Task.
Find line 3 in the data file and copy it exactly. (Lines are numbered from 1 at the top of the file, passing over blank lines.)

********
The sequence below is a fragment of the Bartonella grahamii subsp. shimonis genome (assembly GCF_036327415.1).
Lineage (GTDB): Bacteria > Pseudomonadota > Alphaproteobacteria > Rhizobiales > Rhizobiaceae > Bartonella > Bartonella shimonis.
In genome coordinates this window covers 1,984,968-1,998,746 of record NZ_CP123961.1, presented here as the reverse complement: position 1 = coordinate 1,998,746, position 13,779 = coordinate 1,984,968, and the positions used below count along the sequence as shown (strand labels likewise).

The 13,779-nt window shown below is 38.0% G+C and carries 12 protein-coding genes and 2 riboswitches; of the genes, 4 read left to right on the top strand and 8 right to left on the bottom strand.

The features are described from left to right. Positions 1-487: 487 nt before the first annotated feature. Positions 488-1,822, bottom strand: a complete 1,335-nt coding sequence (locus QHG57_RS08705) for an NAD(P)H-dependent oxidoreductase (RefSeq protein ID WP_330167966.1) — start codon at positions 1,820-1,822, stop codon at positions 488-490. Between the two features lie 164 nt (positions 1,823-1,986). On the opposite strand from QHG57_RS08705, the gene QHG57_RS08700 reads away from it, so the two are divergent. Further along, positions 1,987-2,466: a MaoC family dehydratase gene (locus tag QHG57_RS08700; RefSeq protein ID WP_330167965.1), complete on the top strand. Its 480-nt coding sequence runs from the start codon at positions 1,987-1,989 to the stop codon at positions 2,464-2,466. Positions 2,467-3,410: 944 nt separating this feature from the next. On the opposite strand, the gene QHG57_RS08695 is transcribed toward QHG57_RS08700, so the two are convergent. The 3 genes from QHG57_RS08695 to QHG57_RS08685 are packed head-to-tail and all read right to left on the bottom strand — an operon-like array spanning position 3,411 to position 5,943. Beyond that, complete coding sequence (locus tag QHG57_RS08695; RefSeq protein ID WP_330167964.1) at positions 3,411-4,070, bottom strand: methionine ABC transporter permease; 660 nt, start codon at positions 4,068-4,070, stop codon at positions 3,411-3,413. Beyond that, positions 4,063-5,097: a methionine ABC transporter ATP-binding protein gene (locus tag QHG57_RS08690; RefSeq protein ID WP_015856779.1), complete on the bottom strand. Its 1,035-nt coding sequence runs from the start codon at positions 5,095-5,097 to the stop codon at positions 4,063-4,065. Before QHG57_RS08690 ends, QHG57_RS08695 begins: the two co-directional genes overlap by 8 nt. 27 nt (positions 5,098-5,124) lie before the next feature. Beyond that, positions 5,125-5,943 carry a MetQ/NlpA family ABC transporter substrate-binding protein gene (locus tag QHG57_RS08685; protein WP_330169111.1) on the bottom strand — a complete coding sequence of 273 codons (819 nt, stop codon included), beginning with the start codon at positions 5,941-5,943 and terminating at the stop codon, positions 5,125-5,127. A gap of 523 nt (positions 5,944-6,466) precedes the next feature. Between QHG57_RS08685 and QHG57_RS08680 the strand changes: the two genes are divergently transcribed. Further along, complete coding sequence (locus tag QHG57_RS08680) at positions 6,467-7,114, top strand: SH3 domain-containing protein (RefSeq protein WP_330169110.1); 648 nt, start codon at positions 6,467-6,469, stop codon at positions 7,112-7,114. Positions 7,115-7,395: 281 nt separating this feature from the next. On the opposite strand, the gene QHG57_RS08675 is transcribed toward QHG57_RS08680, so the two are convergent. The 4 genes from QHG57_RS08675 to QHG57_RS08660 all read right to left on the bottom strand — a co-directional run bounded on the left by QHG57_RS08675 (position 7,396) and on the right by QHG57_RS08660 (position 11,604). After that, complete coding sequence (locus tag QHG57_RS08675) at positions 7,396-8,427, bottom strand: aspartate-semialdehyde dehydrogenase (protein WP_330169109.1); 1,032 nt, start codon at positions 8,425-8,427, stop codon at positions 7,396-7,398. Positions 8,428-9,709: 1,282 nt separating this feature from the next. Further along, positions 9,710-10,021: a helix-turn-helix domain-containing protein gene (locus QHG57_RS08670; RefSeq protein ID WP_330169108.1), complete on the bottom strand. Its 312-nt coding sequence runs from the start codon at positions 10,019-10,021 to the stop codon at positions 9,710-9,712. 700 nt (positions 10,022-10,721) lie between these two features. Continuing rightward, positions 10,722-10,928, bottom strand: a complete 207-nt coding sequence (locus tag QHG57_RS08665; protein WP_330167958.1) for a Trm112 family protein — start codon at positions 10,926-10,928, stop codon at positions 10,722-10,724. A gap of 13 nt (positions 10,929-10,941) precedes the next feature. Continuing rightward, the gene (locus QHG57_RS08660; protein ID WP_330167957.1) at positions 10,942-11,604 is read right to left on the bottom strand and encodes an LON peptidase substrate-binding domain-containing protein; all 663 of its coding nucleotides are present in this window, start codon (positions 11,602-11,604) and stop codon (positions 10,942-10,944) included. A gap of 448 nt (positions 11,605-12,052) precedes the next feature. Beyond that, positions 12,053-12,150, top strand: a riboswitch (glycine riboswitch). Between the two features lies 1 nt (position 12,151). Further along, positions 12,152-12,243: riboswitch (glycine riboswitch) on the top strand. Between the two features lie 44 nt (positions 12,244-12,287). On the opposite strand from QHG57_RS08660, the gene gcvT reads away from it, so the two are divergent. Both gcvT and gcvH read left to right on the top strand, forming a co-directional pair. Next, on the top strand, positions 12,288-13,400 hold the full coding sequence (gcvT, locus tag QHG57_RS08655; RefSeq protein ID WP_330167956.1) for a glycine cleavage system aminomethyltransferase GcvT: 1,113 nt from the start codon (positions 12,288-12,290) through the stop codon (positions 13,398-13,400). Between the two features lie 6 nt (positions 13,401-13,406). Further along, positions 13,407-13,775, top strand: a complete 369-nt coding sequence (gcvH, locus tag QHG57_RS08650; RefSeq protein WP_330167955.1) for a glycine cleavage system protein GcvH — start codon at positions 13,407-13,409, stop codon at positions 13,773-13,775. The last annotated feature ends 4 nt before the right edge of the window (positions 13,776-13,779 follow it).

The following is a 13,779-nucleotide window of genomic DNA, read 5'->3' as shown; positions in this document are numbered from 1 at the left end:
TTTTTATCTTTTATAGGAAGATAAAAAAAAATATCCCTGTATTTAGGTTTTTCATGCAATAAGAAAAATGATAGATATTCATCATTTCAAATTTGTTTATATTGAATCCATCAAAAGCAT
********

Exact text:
In genome coordinates this window covers 1,984,968-1,998,746 of record NZ_CP123961.1, presented here as the reverse complement: position 1 = coordinate 1,998,746, position 13,779 = coordinate 1,984,968, and the positions used below count along the sequence as shown (strand labels likewise).